There were doctors he would shake hands with and say “Thank you so much for helping me, you’re just so brilliant, you really are.” They were so respectful of him, no matter what mood they found him in, no matter what bodily state. In every moment of care they honoured him, and in doing so they honoured our family. Nobody pussy-footed around the seriousness of the situation, and because of that transparency, and because no one baulked at our feelings in all their array, life at hospice felt normal. It became our safe place, and we felt protected.
At one stage, two rooms along from us, a friend of ours was farewelling his mother-in-law. How strange to stand in the hall with his wife and kids, talking and hugging. How odd to sit with dad and sense them mirroring our journey only metres away.
We saw so many families come and go. A Samoan family farewelled their father, and the hallways were filled with extended family all though the day and night and it felt like comfort. There was so much life and energy around, and it lifted us. We felt connected, and sometimes we even felt strong. I had never imagined that was something palliative care could bring us.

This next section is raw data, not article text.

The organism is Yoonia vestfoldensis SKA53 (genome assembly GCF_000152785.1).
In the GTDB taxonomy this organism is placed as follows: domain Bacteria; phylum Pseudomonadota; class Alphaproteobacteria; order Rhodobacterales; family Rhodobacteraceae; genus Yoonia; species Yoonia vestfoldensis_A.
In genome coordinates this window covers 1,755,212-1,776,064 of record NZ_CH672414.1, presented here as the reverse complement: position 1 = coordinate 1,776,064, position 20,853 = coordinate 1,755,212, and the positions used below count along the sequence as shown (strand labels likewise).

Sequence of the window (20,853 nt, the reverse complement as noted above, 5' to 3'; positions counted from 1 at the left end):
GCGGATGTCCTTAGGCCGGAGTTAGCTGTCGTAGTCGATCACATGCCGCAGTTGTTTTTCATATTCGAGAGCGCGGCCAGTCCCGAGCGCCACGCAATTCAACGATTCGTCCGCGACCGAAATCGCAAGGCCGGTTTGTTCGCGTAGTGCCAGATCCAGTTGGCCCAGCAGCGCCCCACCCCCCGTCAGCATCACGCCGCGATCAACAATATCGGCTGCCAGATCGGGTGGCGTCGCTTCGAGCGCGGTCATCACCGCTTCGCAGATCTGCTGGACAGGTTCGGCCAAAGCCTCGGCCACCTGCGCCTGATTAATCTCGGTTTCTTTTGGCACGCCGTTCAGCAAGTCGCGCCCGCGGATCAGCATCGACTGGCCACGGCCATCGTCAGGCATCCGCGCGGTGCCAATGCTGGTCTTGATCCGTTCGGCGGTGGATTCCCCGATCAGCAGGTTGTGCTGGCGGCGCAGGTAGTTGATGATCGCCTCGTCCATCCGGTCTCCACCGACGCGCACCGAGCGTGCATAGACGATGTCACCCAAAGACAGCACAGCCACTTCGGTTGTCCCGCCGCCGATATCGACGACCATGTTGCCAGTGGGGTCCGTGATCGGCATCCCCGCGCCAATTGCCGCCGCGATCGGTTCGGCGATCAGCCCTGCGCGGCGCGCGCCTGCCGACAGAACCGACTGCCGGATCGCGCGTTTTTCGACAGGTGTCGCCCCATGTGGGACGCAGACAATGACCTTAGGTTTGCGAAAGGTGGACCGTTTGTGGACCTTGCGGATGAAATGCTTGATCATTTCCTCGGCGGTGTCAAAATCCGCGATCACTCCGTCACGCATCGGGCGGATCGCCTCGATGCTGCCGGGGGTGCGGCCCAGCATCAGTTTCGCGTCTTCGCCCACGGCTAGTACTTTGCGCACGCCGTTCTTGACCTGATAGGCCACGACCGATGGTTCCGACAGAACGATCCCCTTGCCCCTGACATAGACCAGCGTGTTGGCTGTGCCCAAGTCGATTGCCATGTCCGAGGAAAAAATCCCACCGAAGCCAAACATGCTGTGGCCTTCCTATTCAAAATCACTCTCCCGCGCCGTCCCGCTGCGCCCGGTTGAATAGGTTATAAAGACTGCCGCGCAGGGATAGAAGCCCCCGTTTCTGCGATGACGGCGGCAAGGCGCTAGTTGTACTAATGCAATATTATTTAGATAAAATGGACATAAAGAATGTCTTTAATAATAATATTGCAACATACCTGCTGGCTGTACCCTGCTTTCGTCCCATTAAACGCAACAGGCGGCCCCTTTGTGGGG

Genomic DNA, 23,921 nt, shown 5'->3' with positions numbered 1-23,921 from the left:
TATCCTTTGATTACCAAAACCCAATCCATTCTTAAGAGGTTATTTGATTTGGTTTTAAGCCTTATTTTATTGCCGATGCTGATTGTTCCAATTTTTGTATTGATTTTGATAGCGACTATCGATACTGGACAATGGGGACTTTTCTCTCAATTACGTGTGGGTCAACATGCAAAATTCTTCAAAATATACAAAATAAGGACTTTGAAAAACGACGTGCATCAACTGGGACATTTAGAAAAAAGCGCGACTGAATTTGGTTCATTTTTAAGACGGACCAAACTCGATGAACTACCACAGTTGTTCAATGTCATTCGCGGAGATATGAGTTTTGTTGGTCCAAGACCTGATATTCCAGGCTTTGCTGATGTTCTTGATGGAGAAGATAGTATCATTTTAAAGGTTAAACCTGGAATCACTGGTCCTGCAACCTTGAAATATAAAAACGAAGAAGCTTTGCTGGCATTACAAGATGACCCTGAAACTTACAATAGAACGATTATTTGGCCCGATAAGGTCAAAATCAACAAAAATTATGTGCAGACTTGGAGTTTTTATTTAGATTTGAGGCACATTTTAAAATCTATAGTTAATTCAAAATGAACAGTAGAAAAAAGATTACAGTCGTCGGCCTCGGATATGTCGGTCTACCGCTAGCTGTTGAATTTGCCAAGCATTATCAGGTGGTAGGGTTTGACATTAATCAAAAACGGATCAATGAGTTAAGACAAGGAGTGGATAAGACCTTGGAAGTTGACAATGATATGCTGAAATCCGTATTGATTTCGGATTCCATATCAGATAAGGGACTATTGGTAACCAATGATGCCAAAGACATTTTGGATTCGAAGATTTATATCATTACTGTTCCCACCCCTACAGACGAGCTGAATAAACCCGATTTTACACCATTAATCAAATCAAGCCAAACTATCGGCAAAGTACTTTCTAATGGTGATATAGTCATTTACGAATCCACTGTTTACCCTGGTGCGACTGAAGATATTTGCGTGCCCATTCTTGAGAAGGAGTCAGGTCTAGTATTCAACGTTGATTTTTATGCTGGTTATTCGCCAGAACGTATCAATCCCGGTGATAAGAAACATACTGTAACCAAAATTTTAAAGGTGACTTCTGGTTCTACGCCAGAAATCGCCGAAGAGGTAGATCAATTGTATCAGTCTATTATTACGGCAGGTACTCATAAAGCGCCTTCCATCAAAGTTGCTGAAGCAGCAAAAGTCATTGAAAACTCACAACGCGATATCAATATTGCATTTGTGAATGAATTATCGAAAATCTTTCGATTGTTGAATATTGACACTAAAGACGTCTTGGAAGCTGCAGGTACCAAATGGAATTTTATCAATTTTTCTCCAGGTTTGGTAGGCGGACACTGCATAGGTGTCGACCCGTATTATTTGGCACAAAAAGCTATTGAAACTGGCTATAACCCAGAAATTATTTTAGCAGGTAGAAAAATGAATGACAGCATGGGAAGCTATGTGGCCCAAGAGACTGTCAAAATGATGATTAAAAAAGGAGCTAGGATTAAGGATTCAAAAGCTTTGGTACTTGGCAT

The staff at Totara Hospice let us bring Dad’s cat to visit him. I’ll never forget that, because it was the most hilarious day in the middle of such a difficult time. Our cat Bailey, true to form, just sat on Dad like a very hairy cushion, and dad loved it, and the nurses who came in and out loved it. It felt absurdly normal to have our cat in that light-filled room with Dad; it made us feel better, and it gave dad something to anchor to - an imprint of the home he missed.
"They remain the most remarkable people I’ve ever met - thoughtful, wryly funny, serious and playful."
The time we had at home after that first stay was precious, but it is the last five days of dad’s life that stay with me as some of the most beautiful, and profoundly moving.
Dad was transferred to hospice from Middlemore, where he had made the choice to stop any further medical intervention. We were greeted with a sensitivity that defies any words. Dad was never alone. We stayed with him - piling ourselves on spare beds and lay-z-boys, and taking over his bathroom with our toiletries just as if we were on holiday at a bach.
We made food in the kitchen, poured wine in the evenings, played music, and watched TV. It’s unimaginable how deeply normal we felt, and I think that’s a gift of hospice care - to be given the gift of your own familiar routines, even as everything is changing, is a comfort.